A regional model of peer learning is important for school leadership, as it allows for model schools—schools that are achieving a high standard in education—to set an example for others in their district. Head teachers can pass along organizational and team building tips to other head teachers, and visiting other schools can inspire and motivate everyone involved. This is exactly what happened to Mary, the Head Teacher at Cyuga Primary.

Mary has experienced exceptional transformation since beginning her training with Wellspring. She has transformed from a head teacher who did not engage with lessons or provide feedback to her teachers, to a head teacher who puts the needs of her school, teachers, and students first. After attending our workshops, Mary now understands the necessity of helping her teachers consistently improve their teaching skills. Through support from our trainers, Mary has learned how to provide positive and constructive feedback during lesson observations. She now testifies that Wellspring has improved her confidence and equipped her to organize peer learning activities. But it was a peer learning visit to Bweramvura Primary, a model school, that sparked a new vision in Mary. Bweramvura Primary was recently named a model school by Wellspring due to its high achievements in quality education, attendance, and team unity. When Mary arrived at Bweramvura, she saw a level of excellence that she wanted for her own school. She sought guidance from the head teacher at Bweramvura, and returned to Cyuga with a renewed sense of passion for education. Mary is working with her teachers to achieve the same level of excellence as Bweramvura. When the teachers at Cyuga Primary organized a teaching aid fair, Mary made sure she was available to meet with all visitors and listened to their suggestions for school improvement. Mary is demonstrating exceptional commitment and leadership and is leading Cyuga Primary towards a bright future in providing quality education for all students.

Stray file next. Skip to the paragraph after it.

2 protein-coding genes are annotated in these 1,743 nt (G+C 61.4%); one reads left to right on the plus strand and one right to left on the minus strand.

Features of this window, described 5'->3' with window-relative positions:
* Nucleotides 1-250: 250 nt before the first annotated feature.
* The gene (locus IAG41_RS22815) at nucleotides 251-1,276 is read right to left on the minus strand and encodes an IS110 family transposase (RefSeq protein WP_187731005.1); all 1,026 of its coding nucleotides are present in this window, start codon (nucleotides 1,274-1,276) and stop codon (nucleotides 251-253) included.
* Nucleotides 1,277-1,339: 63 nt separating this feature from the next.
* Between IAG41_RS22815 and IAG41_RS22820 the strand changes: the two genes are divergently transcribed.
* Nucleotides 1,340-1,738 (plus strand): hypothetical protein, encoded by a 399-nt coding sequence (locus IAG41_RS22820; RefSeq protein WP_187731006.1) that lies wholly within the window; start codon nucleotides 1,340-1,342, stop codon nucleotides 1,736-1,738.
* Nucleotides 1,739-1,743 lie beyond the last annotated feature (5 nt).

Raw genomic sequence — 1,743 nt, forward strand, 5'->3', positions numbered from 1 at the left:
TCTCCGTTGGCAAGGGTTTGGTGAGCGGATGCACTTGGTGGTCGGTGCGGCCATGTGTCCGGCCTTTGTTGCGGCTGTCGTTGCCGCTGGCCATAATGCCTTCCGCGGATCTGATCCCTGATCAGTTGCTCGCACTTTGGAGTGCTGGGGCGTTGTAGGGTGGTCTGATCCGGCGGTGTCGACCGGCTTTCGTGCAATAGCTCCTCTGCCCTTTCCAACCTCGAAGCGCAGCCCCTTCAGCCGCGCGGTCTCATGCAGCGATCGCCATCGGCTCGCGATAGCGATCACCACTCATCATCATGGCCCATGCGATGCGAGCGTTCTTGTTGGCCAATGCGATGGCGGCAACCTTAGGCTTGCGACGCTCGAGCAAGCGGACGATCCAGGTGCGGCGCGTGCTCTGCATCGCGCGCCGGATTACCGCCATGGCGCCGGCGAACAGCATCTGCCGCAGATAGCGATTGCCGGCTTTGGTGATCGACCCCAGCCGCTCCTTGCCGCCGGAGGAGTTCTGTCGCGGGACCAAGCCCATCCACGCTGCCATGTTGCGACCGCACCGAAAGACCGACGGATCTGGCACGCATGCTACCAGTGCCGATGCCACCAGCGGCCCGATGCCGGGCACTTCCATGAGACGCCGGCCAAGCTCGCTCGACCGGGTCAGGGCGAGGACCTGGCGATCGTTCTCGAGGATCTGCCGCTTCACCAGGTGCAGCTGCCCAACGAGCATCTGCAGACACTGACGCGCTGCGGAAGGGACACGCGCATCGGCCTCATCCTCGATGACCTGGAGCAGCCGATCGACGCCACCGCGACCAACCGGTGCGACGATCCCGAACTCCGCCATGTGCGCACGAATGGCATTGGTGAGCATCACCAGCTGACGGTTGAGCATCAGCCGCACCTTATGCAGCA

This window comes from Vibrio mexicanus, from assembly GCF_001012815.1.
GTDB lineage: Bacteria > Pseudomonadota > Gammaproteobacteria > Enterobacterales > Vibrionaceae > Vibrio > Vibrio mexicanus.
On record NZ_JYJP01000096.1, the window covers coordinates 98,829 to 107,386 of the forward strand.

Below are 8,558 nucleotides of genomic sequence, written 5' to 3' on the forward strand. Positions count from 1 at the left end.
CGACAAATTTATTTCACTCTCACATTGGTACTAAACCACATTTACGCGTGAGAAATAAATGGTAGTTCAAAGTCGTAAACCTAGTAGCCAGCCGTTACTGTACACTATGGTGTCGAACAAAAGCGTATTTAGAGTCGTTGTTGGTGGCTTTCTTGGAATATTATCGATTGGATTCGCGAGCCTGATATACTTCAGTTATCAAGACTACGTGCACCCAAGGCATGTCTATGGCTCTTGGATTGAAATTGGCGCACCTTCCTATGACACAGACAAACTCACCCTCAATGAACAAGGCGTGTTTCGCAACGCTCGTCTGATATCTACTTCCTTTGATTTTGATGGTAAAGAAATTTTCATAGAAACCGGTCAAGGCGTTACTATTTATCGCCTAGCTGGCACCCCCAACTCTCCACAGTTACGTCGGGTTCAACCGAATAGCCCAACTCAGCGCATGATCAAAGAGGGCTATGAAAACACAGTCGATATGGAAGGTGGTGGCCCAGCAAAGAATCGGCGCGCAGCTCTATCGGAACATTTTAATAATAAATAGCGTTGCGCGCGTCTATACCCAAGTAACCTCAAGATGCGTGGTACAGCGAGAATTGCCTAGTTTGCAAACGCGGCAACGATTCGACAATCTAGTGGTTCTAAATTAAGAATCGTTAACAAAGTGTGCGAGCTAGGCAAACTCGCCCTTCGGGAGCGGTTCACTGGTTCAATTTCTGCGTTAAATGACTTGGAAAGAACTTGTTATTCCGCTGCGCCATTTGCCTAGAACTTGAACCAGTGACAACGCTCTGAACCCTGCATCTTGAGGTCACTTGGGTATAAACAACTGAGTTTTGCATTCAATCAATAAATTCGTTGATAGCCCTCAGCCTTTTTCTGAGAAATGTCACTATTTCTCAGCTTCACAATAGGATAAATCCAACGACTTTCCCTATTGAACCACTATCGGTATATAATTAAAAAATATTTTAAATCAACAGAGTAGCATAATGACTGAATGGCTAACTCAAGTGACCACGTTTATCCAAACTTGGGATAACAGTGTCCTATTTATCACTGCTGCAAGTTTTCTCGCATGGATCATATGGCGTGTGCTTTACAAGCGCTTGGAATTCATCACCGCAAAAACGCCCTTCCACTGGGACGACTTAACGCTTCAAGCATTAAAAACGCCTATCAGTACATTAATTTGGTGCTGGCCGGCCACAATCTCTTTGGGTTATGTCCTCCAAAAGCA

At Wellspring, we have a vision of seeing all head teachers in Rwanda undergo the same transformation as Mary. We want to see every school striving for excellence as they seek to become a model school. This hunger for school improvement starts with the leaders, which is why we invest in leadership training with head teachers through our School Development Program. Will you partner with us as we strive for excellence in education alongside the head teachers of Rwanda?

Invest in Rwandan Leaders

2016: Year in Review

Looking back on the story of Wellspring in 2016, God’s presence is clear in every chapter. Our work in Rwanda is now impacting over 92,000 children and 1,700 teachers in 71 schools. This past year also saw the full launch of Rwanda’s Competence Based Curriculum, which Wellspring aided the government in designing. The new curriculum marks a shift in the Rwandan education system towards a learner-centric ideology. Furthermore, Gasabo district, where Wellspring’s School Development Program operates, has experienced great success in the implementation of this new curriculum. This success can be traced to the roots of our training, which prepares teachers with skills for promoting quality education.

In the summer of 2016, we experienced immense joy while celebrating Wellspring Academy’s first graduating class. These students walked with the Academy for their entire school career and grew up with a Christian-values-based quality education. As they enter the post-secondary and working world, we are inspired by their dedication, hard-working spirits, and passion for change.

Our Abundant Leadership Institute, which equips educational leaders with the tools to be catalysts for change in their school communities, experienced a tremendous year of growth. The second cohort of students, a group of leaders with high potential, began the program in September. ALI also signed a partnership agreement with Trinity Western University. This partnership will see all ALI graduates receive a “Certificate of Participation” from TWU.